Ms. Rau introduces us to a slum where the tsunami has wrought devastation amongst an already impoverished population. Debts mount, jobs are scarce, and children are numerous, hungry, and dream of going to school. So many residents, as many as 80%, have scars from their surgeries, it is almost a shibboleth. Hema, a young mother, weighs whether or not to sell her kidney. Four other members of her family have, and one of those, her sister, has become a broker. Her sister reminds her of the risks of the surgery and the debilitating and exhausting aftermath. We hear several times that no one ever is without some kind of pain after selling off a kidney. Still, Hema does not feel that she has any other options. As she begins the process, we learn of all the various middlemen and women who stand between a seller and a buyer, each one taking a piece of the approximately $50,000 the buyer must pay, until only about $2,000 remains for the seller. Forty-thousand dollars to save your life. Two thousand dollars to sell off a vital, irreplaceable organ. For Hema, $2,000 is a vast sum of money. For many westerners, $50,000 is a manageable sum, when the alternative is death.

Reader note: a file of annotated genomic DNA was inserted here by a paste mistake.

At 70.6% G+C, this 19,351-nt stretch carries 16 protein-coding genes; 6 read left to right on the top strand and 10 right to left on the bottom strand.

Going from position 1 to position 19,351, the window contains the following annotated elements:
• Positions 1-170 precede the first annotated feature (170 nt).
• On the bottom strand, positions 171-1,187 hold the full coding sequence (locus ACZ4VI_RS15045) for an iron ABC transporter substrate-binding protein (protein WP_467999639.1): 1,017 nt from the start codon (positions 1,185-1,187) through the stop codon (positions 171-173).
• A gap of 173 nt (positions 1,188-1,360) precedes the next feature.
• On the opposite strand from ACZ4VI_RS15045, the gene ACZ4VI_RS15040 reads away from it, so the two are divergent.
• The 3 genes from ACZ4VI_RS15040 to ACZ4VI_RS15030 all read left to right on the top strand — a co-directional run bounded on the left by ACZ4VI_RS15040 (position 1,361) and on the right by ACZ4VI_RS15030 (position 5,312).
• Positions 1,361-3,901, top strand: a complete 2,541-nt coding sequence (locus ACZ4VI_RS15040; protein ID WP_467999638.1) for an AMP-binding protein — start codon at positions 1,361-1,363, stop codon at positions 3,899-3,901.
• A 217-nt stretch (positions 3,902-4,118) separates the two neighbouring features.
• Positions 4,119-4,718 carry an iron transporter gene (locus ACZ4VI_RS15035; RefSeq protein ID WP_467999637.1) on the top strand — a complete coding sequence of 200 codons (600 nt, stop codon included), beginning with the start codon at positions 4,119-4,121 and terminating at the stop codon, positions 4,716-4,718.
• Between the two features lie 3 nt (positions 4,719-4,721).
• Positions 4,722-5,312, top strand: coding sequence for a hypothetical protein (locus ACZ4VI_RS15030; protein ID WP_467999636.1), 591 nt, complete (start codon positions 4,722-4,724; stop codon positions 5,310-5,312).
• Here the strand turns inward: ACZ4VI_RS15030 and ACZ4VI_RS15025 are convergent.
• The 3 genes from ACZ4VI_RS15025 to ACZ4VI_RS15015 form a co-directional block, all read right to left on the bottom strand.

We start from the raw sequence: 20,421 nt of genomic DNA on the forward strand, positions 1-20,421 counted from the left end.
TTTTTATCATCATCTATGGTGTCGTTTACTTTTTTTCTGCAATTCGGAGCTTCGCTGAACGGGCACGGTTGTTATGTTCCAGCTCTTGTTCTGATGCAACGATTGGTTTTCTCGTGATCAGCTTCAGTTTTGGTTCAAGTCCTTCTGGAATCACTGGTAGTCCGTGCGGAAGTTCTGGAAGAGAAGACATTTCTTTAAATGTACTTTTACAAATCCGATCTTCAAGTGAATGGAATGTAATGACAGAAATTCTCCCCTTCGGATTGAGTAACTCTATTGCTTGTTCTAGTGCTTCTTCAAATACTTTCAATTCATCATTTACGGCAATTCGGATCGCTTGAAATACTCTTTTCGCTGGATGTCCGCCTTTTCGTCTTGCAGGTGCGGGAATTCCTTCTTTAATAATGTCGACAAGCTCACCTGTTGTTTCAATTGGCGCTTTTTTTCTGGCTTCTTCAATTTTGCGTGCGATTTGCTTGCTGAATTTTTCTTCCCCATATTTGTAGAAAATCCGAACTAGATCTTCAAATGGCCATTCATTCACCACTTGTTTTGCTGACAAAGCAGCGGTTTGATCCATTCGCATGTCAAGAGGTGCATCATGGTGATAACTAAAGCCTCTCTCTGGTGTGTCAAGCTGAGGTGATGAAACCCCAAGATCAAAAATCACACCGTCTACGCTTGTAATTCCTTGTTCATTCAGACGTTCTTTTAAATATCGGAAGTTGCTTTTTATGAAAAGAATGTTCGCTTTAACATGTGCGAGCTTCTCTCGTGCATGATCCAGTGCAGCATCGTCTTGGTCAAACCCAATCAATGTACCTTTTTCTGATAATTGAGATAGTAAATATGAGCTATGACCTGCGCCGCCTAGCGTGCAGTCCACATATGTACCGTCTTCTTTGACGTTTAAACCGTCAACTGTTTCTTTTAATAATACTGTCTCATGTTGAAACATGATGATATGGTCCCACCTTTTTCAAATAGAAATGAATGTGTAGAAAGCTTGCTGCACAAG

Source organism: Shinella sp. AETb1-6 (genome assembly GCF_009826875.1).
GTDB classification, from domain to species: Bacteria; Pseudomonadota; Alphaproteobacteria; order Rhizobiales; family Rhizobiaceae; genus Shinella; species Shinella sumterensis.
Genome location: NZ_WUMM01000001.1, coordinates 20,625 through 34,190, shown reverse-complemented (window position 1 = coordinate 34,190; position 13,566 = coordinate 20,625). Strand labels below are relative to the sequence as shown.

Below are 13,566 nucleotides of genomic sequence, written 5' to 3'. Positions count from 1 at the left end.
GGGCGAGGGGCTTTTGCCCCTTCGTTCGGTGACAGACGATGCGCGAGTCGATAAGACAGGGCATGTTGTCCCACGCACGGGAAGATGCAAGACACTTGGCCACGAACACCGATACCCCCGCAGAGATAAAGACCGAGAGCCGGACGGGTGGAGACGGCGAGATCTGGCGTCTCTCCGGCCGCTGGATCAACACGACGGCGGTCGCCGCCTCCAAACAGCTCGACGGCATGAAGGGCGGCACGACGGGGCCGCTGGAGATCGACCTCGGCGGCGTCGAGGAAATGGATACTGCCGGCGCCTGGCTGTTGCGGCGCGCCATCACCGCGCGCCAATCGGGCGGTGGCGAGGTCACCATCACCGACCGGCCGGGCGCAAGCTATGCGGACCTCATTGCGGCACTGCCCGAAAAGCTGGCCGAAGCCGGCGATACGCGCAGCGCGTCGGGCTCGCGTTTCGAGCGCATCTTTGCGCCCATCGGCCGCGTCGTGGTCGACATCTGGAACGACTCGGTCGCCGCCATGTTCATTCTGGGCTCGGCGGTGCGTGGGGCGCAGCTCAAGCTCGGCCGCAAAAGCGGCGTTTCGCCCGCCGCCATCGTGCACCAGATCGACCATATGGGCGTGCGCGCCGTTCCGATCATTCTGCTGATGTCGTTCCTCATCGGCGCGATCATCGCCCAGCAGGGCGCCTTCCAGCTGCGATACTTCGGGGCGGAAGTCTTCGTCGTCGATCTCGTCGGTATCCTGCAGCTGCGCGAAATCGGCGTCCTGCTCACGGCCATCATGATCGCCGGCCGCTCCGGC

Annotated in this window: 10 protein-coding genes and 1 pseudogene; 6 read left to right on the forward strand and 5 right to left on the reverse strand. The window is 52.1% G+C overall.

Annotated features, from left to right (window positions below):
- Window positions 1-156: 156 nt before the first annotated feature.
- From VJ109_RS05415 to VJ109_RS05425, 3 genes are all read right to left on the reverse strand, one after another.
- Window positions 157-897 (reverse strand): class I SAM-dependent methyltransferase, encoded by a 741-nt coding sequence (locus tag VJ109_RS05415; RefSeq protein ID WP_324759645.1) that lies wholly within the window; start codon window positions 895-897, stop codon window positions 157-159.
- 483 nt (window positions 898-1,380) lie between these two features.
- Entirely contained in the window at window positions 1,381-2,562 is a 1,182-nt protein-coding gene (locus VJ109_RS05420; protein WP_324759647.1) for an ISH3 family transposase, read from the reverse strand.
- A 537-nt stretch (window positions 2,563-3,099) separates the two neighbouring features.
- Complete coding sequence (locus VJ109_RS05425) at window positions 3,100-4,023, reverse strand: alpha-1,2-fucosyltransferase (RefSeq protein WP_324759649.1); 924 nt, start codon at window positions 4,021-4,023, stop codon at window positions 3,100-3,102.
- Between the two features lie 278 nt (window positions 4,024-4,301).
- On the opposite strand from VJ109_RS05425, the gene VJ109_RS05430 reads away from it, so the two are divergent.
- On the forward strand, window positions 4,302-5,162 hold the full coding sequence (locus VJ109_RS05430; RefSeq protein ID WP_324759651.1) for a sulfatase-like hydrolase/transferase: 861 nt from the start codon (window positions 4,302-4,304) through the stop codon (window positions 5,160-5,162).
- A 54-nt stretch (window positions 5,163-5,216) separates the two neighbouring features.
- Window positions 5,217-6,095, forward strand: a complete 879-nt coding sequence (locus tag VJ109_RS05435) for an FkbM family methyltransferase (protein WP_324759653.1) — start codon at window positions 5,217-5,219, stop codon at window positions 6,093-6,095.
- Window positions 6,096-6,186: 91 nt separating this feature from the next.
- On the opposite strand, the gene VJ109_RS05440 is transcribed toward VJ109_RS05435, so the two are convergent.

It is extremely rare for potential buyers and sellers to meet, which enables buyers to subsume the inherent moral dilemma. After an intensely emotional encounter with Hema and a group of other women, Sandra conclusively decides not to buy a kidney. While her mother and daughter ultimately agree with her choice, the struggle is in many ways more difficult for them than for Sandra. I often ask myself to what lengths I would go to save the lives of my daughters, what ethical boundaries I would cross for their sakes that I would not cross for my own. I hopefully will never have to answer those questions, but I am grateful to films like “The Market” that document the costs and consequences of the organ trade.